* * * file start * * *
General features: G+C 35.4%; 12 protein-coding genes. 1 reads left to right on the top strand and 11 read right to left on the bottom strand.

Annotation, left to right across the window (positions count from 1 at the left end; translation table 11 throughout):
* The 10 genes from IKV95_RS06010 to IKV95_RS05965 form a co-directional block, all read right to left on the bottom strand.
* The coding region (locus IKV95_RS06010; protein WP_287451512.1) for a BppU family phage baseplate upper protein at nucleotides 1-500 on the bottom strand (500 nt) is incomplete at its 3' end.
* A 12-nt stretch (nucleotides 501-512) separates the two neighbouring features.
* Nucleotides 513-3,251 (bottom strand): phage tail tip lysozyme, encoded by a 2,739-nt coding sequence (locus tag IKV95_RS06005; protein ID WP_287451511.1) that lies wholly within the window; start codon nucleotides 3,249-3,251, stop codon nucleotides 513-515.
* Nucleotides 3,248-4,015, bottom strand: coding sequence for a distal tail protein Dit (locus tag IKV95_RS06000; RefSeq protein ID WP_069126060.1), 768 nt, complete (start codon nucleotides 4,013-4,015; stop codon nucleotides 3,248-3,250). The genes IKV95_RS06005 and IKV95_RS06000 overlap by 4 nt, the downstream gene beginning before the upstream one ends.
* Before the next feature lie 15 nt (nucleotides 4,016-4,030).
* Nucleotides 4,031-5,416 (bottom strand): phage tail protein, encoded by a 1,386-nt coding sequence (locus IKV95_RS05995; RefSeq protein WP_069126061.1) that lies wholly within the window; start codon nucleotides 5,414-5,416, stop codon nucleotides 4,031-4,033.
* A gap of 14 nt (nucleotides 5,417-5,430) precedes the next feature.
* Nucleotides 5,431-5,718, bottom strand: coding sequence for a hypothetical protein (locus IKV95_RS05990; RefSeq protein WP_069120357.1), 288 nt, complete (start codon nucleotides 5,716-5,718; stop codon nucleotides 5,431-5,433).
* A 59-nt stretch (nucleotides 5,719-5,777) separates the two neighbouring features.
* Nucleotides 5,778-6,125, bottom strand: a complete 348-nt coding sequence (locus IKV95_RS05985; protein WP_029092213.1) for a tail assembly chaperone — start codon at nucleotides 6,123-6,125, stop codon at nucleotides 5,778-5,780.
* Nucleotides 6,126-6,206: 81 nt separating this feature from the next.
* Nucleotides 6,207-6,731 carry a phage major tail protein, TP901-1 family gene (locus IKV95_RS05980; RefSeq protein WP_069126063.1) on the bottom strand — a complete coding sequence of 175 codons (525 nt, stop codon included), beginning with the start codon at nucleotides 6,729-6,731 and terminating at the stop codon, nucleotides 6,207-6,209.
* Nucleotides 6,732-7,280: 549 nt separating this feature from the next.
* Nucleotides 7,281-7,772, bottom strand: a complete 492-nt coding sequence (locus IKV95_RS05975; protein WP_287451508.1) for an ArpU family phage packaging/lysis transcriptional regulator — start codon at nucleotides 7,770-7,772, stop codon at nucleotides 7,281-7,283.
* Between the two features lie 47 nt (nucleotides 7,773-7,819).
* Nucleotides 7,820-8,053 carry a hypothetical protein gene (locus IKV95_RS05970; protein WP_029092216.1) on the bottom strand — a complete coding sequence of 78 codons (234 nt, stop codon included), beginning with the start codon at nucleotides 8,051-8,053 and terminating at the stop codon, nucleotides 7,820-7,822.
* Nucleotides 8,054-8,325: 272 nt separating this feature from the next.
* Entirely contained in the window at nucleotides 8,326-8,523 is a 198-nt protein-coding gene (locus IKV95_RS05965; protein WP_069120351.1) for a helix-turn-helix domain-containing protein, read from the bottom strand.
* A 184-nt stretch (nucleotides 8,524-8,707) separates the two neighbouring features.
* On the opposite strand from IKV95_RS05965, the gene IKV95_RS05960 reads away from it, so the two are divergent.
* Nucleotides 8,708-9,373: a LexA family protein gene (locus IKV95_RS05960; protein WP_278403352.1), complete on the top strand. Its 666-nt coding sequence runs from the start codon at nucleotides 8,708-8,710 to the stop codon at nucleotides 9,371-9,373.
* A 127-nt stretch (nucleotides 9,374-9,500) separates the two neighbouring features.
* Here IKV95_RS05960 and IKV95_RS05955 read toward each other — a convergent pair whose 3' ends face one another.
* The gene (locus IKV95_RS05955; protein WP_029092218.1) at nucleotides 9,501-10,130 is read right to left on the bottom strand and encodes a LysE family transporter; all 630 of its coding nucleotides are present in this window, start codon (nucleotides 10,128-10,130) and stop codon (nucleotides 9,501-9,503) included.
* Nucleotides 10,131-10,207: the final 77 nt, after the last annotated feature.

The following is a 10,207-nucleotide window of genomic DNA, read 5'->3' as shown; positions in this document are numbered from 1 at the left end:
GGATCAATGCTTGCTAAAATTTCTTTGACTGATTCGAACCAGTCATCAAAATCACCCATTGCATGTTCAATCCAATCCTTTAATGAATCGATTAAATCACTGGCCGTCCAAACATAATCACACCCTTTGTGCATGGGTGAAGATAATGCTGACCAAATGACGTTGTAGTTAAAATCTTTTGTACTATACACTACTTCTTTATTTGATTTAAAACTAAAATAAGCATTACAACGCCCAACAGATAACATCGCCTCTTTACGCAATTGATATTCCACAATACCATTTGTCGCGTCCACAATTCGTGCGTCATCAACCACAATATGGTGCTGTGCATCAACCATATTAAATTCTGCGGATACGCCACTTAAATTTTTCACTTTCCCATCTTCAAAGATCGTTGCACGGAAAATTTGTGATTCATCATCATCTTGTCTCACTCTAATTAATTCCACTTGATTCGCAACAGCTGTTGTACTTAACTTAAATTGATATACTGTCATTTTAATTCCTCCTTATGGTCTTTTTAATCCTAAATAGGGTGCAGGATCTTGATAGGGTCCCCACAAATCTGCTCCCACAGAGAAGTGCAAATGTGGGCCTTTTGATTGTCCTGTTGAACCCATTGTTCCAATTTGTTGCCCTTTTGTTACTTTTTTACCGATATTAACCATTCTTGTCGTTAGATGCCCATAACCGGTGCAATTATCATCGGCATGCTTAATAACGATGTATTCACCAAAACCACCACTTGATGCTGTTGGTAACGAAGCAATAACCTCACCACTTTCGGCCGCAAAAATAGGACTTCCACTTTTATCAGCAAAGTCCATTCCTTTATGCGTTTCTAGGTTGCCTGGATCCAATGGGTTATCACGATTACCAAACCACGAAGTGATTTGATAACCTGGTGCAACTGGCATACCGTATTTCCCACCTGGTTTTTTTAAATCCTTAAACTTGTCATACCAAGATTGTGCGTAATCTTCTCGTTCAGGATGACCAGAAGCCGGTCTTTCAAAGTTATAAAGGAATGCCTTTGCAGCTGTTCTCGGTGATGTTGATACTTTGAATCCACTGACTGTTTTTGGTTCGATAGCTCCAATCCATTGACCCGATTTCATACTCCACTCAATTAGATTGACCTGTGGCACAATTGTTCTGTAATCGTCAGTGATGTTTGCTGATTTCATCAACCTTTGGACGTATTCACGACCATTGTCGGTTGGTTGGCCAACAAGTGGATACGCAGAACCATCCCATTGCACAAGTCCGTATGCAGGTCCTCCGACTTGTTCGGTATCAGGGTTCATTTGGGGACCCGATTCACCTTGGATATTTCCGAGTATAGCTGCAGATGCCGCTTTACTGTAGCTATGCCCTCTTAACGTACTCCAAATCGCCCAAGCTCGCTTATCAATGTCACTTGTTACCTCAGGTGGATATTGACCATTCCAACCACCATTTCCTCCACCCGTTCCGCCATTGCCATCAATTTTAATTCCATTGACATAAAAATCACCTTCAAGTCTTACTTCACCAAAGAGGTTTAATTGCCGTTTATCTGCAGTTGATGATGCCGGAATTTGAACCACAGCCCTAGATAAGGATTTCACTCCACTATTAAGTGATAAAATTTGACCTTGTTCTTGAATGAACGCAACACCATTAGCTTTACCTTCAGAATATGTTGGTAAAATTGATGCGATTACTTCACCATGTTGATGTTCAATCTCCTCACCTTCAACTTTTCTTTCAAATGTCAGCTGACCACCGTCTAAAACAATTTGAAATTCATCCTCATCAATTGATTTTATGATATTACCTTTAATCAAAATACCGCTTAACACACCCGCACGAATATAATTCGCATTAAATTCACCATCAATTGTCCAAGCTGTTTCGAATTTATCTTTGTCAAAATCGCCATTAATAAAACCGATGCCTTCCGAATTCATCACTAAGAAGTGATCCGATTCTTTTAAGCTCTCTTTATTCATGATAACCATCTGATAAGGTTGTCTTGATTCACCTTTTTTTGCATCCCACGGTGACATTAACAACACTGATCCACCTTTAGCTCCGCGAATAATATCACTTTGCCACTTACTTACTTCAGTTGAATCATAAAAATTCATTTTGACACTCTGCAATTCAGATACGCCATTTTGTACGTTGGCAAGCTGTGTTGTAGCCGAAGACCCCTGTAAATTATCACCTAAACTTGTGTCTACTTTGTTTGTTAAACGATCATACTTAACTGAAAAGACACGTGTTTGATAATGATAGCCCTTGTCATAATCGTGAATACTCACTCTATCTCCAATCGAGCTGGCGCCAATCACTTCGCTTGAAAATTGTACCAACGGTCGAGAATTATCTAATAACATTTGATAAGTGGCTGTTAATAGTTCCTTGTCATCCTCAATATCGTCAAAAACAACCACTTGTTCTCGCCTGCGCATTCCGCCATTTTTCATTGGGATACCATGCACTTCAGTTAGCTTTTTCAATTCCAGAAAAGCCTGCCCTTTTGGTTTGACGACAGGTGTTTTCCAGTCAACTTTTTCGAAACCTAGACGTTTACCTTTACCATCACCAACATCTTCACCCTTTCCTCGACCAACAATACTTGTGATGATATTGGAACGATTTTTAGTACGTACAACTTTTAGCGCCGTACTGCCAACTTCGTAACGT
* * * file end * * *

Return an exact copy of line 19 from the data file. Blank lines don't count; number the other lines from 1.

* Nucleotides 7,820-8,053 carry a hypothetical protein gene (locus IKV95_RS05970; protein WP_029092216.1) on the bottom strand — a complete coding sequence of 78 codons (234 nt, stop codon included), beginning with the start codon at nucleotides 8,051-8,053 and terminating at the stop codon, nucleotides 7,820-7,822.